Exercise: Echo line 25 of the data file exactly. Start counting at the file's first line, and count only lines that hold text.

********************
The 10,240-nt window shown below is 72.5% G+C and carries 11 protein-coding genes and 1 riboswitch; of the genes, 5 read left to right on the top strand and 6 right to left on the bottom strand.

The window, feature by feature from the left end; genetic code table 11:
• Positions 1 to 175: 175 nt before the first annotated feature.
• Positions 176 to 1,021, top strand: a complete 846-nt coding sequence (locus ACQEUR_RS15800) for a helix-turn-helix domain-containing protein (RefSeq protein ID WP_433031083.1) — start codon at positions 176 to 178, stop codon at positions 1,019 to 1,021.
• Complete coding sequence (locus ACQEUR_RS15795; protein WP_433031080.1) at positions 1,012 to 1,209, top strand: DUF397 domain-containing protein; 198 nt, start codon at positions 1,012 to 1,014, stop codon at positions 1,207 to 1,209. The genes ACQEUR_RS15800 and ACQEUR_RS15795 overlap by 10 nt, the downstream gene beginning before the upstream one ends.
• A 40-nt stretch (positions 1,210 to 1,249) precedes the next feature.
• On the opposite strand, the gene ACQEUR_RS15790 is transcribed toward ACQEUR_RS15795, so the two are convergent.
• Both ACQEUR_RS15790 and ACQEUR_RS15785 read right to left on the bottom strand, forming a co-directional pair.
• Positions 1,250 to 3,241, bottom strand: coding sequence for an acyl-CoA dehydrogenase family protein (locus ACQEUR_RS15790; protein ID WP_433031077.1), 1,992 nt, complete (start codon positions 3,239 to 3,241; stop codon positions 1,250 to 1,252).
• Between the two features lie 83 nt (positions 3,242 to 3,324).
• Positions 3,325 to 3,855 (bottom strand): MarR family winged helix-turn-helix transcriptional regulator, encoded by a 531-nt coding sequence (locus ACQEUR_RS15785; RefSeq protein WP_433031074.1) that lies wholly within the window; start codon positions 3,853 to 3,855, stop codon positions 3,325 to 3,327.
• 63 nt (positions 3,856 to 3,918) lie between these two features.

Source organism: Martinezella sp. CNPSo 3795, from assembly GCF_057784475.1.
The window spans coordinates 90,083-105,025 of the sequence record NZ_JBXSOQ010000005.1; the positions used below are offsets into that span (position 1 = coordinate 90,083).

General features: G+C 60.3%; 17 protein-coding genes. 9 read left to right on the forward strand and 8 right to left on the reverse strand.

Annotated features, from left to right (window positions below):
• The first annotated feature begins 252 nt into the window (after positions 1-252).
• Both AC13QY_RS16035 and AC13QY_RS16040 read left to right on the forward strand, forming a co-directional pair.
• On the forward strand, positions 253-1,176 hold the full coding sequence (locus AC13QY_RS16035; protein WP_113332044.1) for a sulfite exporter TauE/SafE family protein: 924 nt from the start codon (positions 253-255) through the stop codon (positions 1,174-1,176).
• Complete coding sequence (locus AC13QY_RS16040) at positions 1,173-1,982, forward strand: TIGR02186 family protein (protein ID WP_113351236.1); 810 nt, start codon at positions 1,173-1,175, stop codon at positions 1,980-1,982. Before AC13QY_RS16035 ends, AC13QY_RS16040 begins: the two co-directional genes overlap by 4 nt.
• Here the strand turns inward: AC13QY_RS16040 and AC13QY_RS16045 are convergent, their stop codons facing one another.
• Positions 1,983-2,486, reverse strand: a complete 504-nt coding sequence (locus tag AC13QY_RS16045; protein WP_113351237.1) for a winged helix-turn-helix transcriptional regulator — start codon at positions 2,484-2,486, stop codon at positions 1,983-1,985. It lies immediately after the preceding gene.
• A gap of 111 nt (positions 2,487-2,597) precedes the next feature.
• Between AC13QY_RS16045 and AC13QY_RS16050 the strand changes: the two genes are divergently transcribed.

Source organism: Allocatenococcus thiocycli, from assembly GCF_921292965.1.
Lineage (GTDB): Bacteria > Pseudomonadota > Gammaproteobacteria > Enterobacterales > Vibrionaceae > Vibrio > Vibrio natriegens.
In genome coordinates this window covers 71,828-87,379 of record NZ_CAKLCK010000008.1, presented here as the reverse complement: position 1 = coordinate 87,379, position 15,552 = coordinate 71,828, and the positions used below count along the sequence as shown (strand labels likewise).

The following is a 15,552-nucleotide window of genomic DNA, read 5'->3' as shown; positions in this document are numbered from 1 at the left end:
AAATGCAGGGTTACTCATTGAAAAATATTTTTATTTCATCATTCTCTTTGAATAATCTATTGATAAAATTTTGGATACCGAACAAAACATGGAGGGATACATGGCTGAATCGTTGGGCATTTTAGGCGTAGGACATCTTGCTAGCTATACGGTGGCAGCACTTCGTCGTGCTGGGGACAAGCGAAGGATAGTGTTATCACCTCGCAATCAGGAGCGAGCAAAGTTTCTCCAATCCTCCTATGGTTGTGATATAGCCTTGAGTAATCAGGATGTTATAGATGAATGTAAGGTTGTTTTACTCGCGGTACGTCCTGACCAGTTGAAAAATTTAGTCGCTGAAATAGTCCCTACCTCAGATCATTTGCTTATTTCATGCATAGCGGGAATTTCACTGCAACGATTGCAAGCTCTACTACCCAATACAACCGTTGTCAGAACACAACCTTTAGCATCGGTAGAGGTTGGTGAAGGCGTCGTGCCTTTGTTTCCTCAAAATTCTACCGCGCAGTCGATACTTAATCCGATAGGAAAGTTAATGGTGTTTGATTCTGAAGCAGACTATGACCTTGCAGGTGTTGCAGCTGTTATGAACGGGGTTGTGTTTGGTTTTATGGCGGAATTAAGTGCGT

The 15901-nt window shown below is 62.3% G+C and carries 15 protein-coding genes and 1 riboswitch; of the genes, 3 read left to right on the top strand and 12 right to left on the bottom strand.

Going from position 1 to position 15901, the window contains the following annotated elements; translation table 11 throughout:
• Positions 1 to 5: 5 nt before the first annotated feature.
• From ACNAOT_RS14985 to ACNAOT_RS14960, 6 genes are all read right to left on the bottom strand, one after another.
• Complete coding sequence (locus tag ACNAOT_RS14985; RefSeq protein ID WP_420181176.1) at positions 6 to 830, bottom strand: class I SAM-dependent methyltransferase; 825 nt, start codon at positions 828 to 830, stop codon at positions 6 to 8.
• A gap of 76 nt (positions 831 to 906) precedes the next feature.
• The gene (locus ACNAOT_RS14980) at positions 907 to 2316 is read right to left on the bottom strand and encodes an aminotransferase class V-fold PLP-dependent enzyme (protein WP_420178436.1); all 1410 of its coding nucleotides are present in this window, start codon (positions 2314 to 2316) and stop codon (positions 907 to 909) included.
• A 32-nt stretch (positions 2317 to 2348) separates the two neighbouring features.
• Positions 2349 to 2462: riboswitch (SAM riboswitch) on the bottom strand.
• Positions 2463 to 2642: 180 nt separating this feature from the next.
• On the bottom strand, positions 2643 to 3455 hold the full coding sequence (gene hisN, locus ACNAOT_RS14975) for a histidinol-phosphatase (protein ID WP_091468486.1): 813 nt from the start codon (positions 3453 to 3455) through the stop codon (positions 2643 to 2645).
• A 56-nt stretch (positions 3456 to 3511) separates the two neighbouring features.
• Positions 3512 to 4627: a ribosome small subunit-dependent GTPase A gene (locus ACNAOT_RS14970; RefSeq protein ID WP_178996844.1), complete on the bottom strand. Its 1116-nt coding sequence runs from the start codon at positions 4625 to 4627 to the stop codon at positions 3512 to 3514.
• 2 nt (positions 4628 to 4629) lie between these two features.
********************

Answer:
Source organism: Allocatenococcus thiocycli, from assembly GCF_921292965.1.